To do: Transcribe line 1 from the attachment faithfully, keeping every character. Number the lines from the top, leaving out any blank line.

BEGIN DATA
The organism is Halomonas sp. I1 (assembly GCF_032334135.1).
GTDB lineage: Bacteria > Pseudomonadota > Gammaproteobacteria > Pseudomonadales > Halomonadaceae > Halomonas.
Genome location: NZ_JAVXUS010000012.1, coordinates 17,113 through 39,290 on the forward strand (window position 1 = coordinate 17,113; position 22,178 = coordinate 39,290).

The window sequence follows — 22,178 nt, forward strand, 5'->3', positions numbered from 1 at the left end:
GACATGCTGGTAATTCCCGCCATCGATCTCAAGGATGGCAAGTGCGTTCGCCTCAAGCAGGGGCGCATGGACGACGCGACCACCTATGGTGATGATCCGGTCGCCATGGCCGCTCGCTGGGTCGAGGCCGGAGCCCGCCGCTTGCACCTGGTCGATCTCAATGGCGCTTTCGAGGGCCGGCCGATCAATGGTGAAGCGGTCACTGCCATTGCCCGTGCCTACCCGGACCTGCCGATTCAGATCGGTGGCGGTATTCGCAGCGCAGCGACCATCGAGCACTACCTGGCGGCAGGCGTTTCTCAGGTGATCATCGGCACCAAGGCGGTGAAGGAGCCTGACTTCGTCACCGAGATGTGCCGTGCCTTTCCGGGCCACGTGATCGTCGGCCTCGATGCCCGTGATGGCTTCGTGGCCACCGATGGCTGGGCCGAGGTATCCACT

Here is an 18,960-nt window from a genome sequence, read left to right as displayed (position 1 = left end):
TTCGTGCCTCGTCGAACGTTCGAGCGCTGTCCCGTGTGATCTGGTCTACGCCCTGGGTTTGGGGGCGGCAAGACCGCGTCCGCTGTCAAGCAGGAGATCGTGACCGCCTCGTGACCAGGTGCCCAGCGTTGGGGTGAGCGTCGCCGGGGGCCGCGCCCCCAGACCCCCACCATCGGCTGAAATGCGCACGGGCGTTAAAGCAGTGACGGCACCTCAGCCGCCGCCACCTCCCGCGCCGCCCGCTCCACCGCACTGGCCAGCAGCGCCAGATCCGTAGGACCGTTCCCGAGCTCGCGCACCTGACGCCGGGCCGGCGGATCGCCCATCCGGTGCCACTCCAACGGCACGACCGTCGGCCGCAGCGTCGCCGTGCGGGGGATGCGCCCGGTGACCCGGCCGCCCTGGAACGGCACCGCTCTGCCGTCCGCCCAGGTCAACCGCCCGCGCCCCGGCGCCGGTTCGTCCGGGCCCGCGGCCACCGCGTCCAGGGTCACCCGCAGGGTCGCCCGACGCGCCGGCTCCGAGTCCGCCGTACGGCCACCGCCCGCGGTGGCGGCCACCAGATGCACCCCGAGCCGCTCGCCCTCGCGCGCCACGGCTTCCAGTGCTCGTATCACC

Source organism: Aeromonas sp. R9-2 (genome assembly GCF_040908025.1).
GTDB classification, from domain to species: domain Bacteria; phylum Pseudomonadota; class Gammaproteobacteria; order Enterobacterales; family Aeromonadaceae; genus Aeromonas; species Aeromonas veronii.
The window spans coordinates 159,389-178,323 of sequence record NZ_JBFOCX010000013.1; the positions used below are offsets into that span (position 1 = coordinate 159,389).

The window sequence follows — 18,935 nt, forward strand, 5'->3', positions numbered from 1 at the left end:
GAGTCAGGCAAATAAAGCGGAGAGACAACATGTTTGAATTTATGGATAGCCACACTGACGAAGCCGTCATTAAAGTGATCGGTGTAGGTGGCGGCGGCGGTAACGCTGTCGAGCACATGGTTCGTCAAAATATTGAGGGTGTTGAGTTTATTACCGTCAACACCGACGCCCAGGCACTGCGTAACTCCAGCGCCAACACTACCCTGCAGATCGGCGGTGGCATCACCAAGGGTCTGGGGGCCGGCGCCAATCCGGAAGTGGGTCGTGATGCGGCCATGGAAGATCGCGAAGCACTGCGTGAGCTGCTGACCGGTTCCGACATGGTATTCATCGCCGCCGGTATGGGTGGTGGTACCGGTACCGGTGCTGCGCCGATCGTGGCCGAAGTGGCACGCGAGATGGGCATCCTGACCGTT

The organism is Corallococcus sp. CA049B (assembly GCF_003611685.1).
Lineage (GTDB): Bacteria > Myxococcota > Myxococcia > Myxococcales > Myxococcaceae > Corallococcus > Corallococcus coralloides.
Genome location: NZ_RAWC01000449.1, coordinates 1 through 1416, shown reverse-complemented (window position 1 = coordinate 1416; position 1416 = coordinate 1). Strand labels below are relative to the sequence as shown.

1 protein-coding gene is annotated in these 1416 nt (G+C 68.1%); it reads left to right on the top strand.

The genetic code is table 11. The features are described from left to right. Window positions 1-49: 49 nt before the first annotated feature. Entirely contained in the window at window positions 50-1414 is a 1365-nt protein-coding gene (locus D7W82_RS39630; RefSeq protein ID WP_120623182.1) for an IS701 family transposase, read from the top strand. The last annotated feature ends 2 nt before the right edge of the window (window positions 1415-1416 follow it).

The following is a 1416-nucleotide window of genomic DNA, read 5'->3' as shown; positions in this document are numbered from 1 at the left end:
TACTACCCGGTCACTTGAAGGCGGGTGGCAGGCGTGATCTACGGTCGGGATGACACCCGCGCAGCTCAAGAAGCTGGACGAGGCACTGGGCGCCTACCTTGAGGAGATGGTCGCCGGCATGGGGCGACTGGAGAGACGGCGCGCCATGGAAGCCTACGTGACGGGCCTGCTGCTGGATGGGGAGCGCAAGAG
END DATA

The organism is Halomonas sp. I1 (assembly GCF_032334135.1).